Table of Contents
You’ve completed your research, and come up with your conclusions and ideas for further research. Now it’s time for preparing a manuscript for publication. Since you’ve probably read many scientific articles, you’ll recognize some of the universal sections important in preparing and publishing a scientific manuscript.
In this article, we’ll cover each section that you should consider with your manuscript in preparation, and highlight some key tips that will give your paper a greater chance of getting published.
This is, literally, the first thing the reader and publisher will see. In some ways, you need to think of your manuscript title as ad copy. An effective title sparks interest, and invites your audience to keep reading. But, it isn’t enough for the title to be clever. It also has to inform the reader what the content of your article is, so they can determine if it’s relevant to what they’re studying.
Make your title specific and catchy, and leave out phrases like “study of,” “investigation into,” or “observations of.” Additionally, avoid using slang and overly specific field jargon, as well as abbreviations that may not be easily recognized. The clearer your title, the easier it is for your manuscript to be found and read.
How authors are listed on a manuscript in preparation depends on the discipline of your paper. In general, authors are listed who have made a significant intellectual contribution to the study, including the authors who will be taking responsibility for the method and data, as well as any conclusions, and those who have approved the final version of the manuscript. Consult the author’s guide for your target journal to determine the exact format for listing your authors.
List of Keywords
When preparing a manuscript for publication, you also need to put together keywords that the journal can use. These would include any words that capture the essence and detail of the article. For example, important words from the title, abstract, index and conclusions. The better your keywords, the easier it will be for researchers to find your article. Some Elsevier journals request subject classifications when you submit your manuscript online; this will help the journal select the best reviewers for your article.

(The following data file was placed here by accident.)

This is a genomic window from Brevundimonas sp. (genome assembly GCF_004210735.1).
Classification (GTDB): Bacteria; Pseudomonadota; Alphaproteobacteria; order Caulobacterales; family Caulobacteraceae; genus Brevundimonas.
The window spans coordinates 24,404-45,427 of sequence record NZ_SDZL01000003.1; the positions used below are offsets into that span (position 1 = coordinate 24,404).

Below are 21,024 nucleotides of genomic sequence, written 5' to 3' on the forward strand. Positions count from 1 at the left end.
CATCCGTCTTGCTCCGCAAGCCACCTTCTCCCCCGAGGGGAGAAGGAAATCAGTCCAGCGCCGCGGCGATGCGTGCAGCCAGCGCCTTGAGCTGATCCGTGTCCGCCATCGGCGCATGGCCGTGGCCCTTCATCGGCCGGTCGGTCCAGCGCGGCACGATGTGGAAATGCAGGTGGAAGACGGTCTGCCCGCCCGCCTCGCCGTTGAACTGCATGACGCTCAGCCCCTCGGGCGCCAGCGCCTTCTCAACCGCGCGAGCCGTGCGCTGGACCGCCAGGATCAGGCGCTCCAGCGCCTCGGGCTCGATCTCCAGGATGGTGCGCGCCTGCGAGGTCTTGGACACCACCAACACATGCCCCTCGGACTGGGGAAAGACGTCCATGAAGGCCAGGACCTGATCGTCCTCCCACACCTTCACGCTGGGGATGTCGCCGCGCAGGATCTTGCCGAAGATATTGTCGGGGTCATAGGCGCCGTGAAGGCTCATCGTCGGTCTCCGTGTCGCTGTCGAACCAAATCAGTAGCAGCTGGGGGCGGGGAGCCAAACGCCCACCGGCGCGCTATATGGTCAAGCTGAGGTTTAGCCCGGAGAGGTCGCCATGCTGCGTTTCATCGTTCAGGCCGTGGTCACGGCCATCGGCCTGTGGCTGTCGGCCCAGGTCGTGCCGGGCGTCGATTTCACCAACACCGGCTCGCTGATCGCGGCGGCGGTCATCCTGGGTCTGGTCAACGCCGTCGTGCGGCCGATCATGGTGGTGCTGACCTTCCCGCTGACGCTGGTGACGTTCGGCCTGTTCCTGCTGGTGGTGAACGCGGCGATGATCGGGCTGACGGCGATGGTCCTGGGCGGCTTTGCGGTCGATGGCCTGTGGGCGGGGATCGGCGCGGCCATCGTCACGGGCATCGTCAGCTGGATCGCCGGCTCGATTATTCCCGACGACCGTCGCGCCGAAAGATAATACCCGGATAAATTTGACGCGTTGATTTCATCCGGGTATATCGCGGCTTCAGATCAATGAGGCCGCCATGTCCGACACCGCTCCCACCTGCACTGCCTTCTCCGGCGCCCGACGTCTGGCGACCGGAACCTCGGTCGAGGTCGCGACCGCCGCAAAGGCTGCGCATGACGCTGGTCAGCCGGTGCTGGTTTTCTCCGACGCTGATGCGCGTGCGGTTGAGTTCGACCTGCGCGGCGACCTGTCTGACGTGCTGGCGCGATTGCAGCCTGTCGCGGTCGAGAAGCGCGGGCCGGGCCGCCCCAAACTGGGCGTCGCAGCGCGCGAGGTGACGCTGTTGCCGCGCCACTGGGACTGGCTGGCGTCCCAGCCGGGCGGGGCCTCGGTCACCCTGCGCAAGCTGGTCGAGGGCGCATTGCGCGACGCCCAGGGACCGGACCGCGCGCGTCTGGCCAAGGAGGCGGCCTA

Know more: How to choose keywords for a manuscript?
In two-hundred words or less, can you describe your research? That’s the trick to writing an effective abstract. Think of the abstract as an extension of your title, as it’s not unlike ad copy. You want to “sell” your article accurately and completely. In the abstract you’ll summarize the objective or problem, your research methodology, results and conclusions. Typically, you don’t include references, tables or figures/statistics. The point here is to include enough detail so that the reader can make a decision to continue reading – or not. Make your abstract interesting to read, but it also absolutely needs to be reliable. Think truth in advertising.
Most important here is to help the reader understand the context and background of your research, but not be a detailed and unnecessary history lesson. You’ll state the objective of your research, including the problem you’re investigating, as well as the reasons the research is being conducted. Include any questions that you’re trying to answer with the research, and prior findings that you’re either adding to, or challenging. Make your introduction brief and logical.
The method of your research (also referred to as “Materials and Methods” or “Experimental Methods”) should be described with enough detail that a fellow researcher can replicate the research and test your conclusions. Include details about procedures, any methods that might be new, and how you studied the problem.
Here is where you sum up your findings, as objectively as you can. The challenge for any researcher is to not interpret your results in this section; that comes later (see below). If you include any tables or figures, they have to be numbered. Any figures will also need a brief description and/or a legend that explains how the data was generated.
Discussion & Conclusions
The meat and potatoes of any scientific manuscript are in the discussion and conclusion. Here is where you present both specific and general conclusions beyond what you were able to do in the abstract. Refer back to your introduction where you explained your question or hypothesis, and how the results of your study answered any expectations and previous research. Does your study support or reject previous research? What are the limitations of your research? Do you have any suggestions for further research?
Critically, your conclusions should be 100% supportable by any data you collected, so as to avoid speculation. You may also want to outline what your next steps will be.
Make sure to name individuals who helped you with the research, including suppliers of free materials and contributors. Disclose any substantial conflict of interest or financial support that might be seen as a possible influence on your interpretations.
Any previously published research needs to be acknowledged and listed here. Unless the information is “common knowledge,” or generated by your work, it has to be recognized with a properly formatted citation. Any quoted text should be placed between quotation marks, and include a corresponding reference. The format you’ll use will depend on the journal, so (as always) refer to their Guide for Authors.
Language Editing Plus
Your article has to report your findings as clearly as possible. To do this, avoid unnecessary phrases and words, use the proper tense and an active voice. Take advantage of Elsevier’s Language Editing Plus service, which ensures that your manuscript is ready for submission, including unlimited rounds of language review, a focus on the logic and flow of your article and reference checks. Plus service also includes a customized cover letter.